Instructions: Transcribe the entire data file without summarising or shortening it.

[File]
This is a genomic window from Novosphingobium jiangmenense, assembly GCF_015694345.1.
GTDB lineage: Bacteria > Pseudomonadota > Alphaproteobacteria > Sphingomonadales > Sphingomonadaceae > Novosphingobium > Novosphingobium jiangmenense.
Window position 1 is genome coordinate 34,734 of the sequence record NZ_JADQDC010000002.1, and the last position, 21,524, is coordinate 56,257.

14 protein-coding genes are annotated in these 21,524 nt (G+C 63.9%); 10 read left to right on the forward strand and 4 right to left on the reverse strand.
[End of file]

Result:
This is a genomic window from Novosphingobium jiangmenense, assembly GCF_015694345.1.
GTDB lineage: Bacteria > Pseudomonadota > Alphaproteobacteria > Sphingomonadales > Sphingomonadaceae > Novosphingobium > Novosphingobium jiangmenense.
Window position 1 is genome coordinate 34,734 of the sequence record NZ_JADQDC010000002.1, and the last position, 21,524, is coordinate 56,257.

14 protein-coding genes are annotated in these 21,524 nt (G+C 63.9%); 10 read left to right on the forward strand and 4 right to left on the reverse strand.